In those discussions, the teaching assistants talked about the importance of displaying interest and enthusiasm in the course material, encouraging students, providing concrete examples, personalizing assignments, creating a safe environment for sharing ideas, removing obstacles to learning, promoting interaction in groups, and modeling vulnerability. One group also brought up the importance of the teacher as learner, as someone who aspires toward constant improvement.

There was no way to work through those questions – or the responses – thoroughly in an hour-long session, but I wanted the new GTAs to contemplate the important role they were taking on.

GTAs will return for similar follow-up sessions in the coming weeks. Those sessions will again offer time for reflection, support, advice and assistance in teaching. Participants will also get an opportunity to add detail their own blueprint of education.

They need much more than that, though. Good teaching doesn’t come from a handful of sessions on pedagogy and strategy and philosophy. It builds slowly from planning and reflection, listening and evaluation, adjustment and assessment, and then more planning and reflection.

Some GTAs come from departments that will help them gain those skills. Others, unfortunately, work in departments that see little value in high-quality teaching and provide little support for instructors. Some of those GTAs who receive support and encouragement will go on to become great teachers. Others will be swallowed by a culture hostile to change and hostile to the reality that learning requires more than the mere memorization of facts.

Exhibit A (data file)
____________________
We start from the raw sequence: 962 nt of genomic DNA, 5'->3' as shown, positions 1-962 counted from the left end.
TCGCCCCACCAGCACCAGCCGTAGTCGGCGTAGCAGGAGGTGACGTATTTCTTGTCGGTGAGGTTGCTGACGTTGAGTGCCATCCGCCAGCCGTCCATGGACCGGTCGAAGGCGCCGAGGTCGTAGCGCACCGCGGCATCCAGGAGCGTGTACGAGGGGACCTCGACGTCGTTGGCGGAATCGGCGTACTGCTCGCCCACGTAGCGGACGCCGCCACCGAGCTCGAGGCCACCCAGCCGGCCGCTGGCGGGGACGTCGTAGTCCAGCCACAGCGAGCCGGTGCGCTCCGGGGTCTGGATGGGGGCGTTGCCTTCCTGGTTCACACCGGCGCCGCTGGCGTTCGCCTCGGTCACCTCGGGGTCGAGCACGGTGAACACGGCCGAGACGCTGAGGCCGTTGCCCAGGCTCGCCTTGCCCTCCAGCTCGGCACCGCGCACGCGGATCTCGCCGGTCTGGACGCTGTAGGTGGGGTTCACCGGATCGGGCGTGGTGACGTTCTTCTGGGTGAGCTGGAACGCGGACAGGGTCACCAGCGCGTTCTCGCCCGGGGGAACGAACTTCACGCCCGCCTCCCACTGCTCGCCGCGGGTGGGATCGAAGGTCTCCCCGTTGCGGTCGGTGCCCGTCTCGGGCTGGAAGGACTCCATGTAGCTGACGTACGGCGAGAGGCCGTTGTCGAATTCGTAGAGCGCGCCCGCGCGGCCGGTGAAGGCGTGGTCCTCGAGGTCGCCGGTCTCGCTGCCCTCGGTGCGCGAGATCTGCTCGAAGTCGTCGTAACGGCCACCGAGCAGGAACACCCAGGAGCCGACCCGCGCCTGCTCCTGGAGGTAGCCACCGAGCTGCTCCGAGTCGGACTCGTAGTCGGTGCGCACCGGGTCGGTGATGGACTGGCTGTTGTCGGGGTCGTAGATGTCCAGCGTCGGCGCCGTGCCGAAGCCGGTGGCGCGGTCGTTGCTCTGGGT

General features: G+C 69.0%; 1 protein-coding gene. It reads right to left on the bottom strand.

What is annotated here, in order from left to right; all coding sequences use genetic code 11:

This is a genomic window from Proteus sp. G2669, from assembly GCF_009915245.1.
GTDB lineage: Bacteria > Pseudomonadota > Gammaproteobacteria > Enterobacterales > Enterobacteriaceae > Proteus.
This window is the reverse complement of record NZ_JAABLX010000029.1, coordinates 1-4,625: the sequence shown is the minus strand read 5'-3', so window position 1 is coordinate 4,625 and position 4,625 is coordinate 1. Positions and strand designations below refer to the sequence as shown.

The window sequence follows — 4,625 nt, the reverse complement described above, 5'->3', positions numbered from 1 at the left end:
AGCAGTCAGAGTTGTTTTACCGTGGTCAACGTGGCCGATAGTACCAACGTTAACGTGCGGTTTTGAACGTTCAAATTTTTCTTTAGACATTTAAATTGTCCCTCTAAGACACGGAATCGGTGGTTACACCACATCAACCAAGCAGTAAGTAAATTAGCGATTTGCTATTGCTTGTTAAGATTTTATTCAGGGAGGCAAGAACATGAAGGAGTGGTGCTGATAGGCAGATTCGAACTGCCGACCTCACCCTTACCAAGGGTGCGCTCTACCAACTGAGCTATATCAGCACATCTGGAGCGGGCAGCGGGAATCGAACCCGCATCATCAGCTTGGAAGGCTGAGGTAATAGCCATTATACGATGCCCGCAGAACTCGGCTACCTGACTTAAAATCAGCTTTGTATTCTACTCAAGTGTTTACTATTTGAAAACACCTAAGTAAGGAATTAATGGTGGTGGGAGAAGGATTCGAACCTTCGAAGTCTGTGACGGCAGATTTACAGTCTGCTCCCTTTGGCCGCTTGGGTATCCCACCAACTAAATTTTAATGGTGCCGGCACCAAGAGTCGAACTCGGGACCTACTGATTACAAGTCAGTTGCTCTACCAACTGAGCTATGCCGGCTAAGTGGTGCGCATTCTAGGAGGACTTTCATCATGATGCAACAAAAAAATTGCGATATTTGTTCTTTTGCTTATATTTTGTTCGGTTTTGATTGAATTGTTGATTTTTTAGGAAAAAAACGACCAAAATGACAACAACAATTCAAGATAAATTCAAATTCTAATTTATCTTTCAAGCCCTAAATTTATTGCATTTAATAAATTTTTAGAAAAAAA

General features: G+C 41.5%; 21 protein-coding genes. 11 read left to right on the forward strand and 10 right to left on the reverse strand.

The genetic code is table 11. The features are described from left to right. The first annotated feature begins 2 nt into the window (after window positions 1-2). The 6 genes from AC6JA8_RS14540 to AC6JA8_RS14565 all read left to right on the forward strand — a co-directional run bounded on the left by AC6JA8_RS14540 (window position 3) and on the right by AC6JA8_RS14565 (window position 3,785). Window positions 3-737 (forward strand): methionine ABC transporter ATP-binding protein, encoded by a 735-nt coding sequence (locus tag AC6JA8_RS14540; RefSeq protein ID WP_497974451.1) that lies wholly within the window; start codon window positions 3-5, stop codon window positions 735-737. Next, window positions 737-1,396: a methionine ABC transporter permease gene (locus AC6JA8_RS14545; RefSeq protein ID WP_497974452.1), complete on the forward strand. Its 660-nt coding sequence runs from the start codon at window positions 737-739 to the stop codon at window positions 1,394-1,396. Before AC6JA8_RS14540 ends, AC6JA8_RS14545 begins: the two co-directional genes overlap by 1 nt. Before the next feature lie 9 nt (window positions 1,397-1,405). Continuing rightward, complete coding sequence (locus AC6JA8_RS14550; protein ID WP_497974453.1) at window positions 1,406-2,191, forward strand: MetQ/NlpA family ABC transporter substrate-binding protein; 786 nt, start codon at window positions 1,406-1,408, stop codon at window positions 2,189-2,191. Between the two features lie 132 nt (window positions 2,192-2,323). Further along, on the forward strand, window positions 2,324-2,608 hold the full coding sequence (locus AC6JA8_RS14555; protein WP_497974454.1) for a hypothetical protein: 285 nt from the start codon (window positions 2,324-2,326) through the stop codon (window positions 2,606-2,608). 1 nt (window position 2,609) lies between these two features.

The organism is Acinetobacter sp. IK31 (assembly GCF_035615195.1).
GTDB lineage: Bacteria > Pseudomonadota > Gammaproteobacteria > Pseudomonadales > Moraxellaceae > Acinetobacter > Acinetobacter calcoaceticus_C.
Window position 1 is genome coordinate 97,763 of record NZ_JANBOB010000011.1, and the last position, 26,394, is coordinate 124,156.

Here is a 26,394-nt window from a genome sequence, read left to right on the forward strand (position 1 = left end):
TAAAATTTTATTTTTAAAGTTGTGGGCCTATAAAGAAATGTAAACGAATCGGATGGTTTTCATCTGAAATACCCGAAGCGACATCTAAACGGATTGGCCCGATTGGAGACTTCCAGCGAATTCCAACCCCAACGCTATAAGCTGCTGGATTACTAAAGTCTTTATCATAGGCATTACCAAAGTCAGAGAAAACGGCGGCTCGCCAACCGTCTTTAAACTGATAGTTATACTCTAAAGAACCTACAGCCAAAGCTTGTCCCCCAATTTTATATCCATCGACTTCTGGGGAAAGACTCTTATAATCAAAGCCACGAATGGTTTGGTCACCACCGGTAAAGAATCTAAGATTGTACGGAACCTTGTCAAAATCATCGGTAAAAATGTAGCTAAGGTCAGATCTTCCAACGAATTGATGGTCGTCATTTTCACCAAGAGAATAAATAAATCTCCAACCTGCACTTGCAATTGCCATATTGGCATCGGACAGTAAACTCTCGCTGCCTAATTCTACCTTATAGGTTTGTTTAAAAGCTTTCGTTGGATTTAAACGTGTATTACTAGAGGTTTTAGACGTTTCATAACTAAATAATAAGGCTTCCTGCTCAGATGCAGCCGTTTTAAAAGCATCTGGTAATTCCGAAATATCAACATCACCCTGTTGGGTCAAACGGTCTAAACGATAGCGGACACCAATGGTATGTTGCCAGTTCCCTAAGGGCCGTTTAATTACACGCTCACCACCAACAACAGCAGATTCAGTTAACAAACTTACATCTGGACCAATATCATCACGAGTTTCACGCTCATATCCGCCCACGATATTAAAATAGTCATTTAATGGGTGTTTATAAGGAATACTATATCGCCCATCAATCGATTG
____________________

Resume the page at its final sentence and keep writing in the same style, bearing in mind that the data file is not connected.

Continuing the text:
And so every academic year begins with grand hopes for renewal, with encouraging signs that higher education will indeed embrace the idea of application. It also comes with a sobering reality that we need to do so much more.

A fascinating map of student migration

The New York Times offers a fascinating look at the geographic shift of students who attend public universities. A series of maps shows the number of students who have left each state and those who have moved to a different state to attend a public college or university.

That number is substantial. Over the last 30 years, The Times reports, the number of out-of-state freshmen at public universities has nearly doubled. That shifting geography is a result of budget cuts that have made in-state tuition more expensive, and financial aid packages that public universities have offered to bring in more out-of-state students.